VW to Launch Vehicle Recall in 2016 following Emissions Scandal

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A massive recall of Volkswagen’s diesel vehicles will begin in January, following the EPA’s accusations that the automaker used illegal software to cheat emissions tests. Volkswagen could face criminal prosecution and $18 billion in fines for deceiving regulators. VW’s CEO Matthias Müller, who has taken over after Martin Winterkorn resigned in late September, says that “very few employees were involved” in the scandal. Results of an internal investigation are expected to be released in several weeks.

Although it might only be caused by a few employees, the problem is widespread. The emissions issue affects as many as 11 million vehicles. Fixing the defect won’t be an easy task; the engine was used in several models with country-specific variations, so thousands of solutions will be needed. The good news is that most cars will be fixed with a relatively painless software, although others will need new fuel injection equipment and catalytic converters.

On Thursday, Michael Horn, CEO of Volkswagen of America, will testify before a congressional hearing about whether VW intentionally installed software that made diesel vehicles appear “cleaner” during emissions tests than they are in real life driving situations. No matter what the penalties, VW executives are preparing for the company to take a big financial hit. Müller spoke to 20,000 factory workers at the company’s main facility in Wolfsburg on Tuesday, warning them that all planned investments are under review. While VW was planning to invest billions of dollars in new factories as well as electric and connected vehicle technologies, Müller now says that “what isn’t essential will be scrapped or postponed.”

Source: Wall Street Journal |Photo by xddorox

One Response

  1. Chuck

    “Although it might only be caused by a few employees…”

    Let’s stop to think how few it could have been.

    It only takes one to make the code; as I understand it, it’s a pretty simple if-then statement. But there are probably dozens of embedded firmware engineers who work on aspects of that codebase and any one of them might have seen that line; we have to assume that they are competent enough to realize what it was doing… or, if they weren’t, we have to question their competence to be working on code that controls things like an automotive engine, breaks, steering, that sort of thing.

    Then, we have to assume that this code underwent some sort of internal code review. I’d like to think that all code that’s controlling things like automotive engines, breaks, steering, etc. undergoes some sort of review, at least an internal review. Either this code was not reviewed, or the reviewers were either incompetent or were “in on it.” None of these three options, no review, an incompetent review, or wide-spread participation in the fraud, looks good for VW.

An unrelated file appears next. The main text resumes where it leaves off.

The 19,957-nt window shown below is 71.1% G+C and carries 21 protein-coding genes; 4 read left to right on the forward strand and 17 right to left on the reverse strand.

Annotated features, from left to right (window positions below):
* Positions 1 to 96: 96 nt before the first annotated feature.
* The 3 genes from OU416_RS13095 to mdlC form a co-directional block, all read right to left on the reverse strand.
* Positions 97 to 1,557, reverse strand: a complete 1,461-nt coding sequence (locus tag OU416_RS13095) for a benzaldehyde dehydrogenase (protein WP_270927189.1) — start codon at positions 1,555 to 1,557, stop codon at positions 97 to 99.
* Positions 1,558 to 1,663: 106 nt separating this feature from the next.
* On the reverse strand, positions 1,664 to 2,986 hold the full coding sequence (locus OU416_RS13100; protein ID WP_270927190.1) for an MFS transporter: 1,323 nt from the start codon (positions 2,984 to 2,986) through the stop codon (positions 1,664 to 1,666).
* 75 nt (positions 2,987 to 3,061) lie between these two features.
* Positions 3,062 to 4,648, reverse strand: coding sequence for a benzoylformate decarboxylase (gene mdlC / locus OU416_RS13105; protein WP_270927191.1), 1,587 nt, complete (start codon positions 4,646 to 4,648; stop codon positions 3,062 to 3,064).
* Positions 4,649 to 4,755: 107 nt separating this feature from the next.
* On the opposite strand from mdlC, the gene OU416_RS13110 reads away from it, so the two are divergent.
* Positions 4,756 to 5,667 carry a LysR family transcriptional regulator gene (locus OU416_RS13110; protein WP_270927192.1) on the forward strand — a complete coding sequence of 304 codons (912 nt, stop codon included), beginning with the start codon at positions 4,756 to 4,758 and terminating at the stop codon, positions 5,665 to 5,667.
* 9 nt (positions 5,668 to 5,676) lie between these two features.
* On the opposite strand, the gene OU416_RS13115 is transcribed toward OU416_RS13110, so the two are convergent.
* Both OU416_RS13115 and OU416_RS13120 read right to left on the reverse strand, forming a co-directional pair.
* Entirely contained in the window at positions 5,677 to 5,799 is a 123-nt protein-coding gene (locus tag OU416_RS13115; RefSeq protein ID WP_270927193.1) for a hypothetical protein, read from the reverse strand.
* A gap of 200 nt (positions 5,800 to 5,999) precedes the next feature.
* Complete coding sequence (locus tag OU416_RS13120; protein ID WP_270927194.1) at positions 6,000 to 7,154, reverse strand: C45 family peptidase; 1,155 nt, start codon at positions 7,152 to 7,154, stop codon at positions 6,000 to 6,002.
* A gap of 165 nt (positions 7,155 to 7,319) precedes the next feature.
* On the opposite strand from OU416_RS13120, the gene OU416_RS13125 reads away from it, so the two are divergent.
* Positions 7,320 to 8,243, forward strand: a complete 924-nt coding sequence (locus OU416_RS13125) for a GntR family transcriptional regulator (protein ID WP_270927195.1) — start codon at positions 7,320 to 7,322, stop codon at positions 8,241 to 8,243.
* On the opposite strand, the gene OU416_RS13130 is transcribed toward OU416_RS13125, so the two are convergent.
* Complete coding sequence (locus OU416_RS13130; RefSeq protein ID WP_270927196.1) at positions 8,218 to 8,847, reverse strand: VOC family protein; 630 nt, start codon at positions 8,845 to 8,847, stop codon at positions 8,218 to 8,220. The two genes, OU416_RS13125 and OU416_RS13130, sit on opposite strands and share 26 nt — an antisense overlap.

Finally, we have to assume — well, hope at this point anyway — that the code and the product underwent some internal “black box” SQA (software quality assurance) testing. For this sort of test, the quality assurance engineers are given a specification of what the code is supposed to do… and not do. They test the product’s functionally against the specification without looking at the code. This time, we have five options: A) there was no SQA inspection, B) the inspectors missed this obvious deviation in behavior, C) this behavior was part of the written specification for the product, D) the SQA inspection found the problem and reported it, but management chose to ignore that report, or E) the SQA inspectors were “in on it.” None of these options looks good for VW either.

    So, back to our original question: how many was this “few” employees? At minimum, it was the original author, all of the other soft/firmware engineers with access to that codebase (probably at least a dozen), the code reviewers (one would like to think at least five), and the SQA engineers (again, one would like to think eight or ten). We’re talking about 20-25 people here… minimum. That’s not a “few” rogue employees.

    But here’s another angle: VW’s diesel engines got mileage and performance that was well-above their competitors while still apparently passing the same emissions tests that frustrated the competitors’ performance and mileage. And VW did this without employing some of the complex, balky, and expensive emissions control hardware that weighted down the competitors’ cars… and their bills-of-materials… and their warranty cost. We have to assume that some of the competitors bought some of these VW cars and A) tested them very carefully in their own labs, and B) disassembled them and studied them to discover VW’s secrets.

    Certainly competent — much less expert — technicians and engineers in a fully-equipped lab (and all of the big auto manufacturers have such labs and employ experts to staff them) would have discovered, as a university lab did, that these cars were behaving differently when in “test” mode vs. actual driving mode. It wouldn’t have taken much snooping to figure out that the engine control computer was behaving differently under test conditions than in real driving. But none of the other auto manufacturers said anything. It was a university lab that “dropped the dime” on VW.

    It wouldn’t surprise me if, deep in the development offices at the other major diesel car manufacturers, the firmware engineers are scrambling to back similar “zaps” out of next year’s code.


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